How Skydiving Changed My Life
by Bill Leonard
I was at my best the 15 years I was in the sky.
I have an intense fear of heights. My hands sweat on carnival Ferris wheels, during cliff scenes in movies and in my office (I’m on the 44th floor of a downtown building). Whenever I mention this, people just shake their heads in disbelief and say, “How did you skydive?” My answer is simple: a very persistent friend. And I will always be thankful his persistence paid off.
Like many people, I had some challenges: a father’s suicide at 13, healing after divorce, getting focus in my life. I also had some tremendous rewards: I was part of championship football teams in high school and college, which taught me the value of hard work, personal responsibility and the camaraderie of teamwork … never duplicated again until I began jumping. I have two armfuls of patches and two championship rings—the Prize of Gridiron Glory (but I also have had five knee surgeries and one knee replacement—the Price of Gridiron Glory, I suppose).
Skydiving brought a connection to other jumpers who coached me and spent time with me in the air and on the ground. No cliques, no judgment … only folks who loved the sport and loved watching jumpers improve each time we launched into the clear blue sky. I found confidence and exhilaration I never believed possible. I went from the rocking chair of worn-out memories into a brilliant world filled with color and adventure.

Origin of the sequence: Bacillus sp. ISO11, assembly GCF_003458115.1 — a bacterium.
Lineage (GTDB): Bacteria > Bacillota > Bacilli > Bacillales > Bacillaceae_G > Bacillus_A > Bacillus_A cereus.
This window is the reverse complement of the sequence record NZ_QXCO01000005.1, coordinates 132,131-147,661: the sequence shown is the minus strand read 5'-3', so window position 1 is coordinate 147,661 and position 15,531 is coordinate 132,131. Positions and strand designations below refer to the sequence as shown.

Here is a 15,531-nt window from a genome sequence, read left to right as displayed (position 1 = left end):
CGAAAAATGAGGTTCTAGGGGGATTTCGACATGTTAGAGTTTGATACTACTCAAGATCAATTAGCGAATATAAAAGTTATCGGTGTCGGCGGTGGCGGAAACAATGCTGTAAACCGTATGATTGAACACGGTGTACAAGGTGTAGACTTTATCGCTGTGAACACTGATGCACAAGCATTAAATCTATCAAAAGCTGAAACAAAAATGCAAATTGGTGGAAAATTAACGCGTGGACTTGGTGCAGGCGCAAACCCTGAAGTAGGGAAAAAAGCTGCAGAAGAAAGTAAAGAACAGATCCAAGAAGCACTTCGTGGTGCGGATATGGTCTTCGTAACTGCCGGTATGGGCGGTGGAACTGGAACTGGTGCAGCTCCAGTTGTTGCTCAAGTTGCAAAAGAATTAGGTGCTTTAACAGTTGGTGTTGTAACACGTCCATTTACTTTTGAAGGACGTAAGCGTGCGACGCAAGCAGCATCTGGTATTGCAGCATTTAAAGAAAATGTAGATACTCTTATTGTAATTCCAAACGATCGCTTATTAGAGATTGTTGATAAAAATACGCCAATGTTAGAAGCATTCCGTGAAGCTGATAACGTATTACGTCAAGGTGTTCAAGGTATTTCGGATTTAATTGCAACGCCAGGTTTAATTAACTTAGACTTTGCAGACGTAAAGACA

Skydiving allowed me to:
• Propose to the love of my life (She said yes.)
• Have two of the world’s most beautiful and talented daughters
• Skydive with my son three times, once in Texas (at Skydive Dallas, now Skydive Spaceland–Dallas in Whitewright) and twice in California (at Skydive San Diego in Jamul and Skydive Perris)
• Fly eyeball to eyeball with the best friends I have on Earth, across Texas to California
Whether you’ve made one jump or 1,000, there is a connection—a bond—uniting you with others who’ve shared the sky. The sky doesn’t care about your ethnicity, politics, background or gender, it just wants you to pay a visit once in a while and show respect while you’re there.
Forever etched across my heart are the following words: To be touched by a cloud is to be kissed by an angel. Skydiving changed my life in immeasurable ways for the better. And for that—and a persistent friend—I am forever thankful!
Bill Leonard | D-27319